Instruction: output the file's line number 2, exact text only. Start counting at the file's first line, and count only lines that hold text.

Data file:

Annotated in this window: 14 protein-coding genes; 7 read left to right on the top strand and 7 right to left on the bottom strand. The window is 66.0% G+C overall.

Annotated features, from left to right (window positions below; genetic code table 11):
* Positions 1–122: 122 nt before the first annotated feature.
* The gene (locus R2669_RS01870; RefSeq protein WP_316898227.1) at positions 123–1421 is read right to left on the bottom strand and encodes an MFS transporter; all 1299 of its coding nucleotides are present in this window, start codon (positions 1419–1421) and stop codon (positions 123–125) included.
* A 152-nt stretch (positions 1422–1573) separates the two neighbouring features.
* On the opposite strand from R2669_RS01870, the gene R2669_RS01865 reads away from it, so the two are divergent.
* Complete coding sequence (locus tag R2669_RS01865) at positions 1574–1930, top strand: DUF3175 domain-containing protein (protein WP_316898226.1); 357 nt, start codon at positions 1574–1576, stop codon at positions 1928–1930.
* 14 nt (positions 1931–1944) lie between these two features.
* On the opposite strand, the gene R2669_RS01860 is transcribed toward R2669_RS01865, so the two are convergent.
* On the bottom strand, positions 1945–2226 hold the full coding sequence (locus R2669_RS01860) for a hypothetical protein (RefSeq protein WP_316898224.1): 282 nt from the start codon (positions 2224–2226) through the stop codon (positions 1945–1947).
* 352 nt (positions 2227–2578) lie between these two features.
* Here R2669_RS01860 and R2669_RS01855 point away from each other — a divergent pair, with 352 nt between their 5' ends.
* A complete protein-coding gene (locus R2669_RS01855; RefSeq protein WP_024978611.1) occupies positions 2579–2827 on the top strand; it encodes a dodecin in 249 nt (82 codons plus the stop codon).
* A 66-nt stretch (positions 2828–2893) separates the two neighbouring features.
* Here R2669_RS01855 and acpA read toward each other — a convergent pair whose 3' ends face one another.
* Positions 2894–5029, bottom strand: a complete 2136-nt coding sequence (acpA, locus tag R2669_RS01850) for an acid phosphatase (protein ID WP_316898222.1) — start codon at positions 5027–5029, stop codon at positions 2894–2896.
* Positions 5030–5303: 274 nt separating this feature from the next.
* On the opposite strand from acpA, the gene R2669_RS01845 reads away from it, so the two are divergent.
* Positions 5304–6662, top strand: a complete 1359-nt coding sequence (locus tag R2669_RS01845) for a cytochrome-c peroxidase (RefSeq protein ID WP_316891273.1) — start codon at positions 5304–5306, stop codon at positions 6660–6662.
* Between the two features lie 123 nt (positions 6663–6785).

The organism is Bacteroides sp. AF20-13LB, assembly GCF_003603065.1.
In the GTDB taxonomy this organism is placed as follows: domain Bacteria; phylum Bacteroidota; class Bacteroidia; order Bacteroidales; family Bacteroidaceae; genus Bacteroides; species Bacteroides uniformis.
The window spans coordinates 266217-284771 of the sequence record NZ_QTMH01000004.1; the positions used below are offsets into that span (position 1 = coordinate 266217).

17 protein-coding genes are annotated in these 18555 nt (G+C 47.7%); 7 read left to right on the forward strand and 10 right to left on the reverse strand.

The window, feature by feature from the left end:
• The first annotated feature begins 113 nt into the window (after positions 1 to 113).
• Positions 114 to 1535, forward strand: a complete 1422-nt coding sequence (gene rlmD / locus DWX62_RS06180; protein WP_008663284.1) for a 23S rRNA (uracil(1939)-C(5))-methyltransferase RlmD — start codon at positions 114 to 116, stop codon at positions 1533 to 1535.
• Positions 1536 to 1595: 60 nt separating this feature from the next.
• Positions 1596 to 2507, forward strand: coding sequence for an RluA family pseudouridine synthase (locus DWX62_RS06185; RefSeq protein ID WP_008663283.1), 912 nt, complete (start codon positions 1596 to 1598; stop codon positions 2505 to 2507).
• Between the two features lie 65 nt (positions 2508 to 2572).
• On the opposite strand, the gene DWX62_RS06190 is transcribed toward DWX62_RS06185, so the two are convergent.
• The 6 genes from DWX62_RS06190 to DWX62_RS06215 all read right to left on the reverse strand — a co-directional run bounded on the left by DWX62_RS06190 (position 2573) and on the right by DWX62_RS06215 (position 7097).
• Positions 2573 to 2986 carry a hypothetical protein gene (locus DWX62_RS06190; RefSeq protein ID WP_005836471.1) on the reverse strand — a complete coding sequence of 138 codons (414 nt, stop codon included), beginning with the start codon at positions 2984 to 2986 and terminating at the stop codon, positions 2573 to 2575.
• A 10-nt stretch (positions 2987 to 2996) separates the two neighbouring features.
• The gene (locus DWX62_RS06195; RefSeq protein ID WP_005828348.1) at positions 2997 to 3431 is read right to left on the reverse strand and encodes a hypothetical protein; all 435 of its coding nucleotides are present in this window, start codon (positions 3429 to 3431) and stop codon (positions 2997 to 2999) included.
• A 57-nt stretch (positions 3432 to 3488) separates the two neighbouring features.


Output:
Annotated features, from left to right (window positions below; genetic code table 11):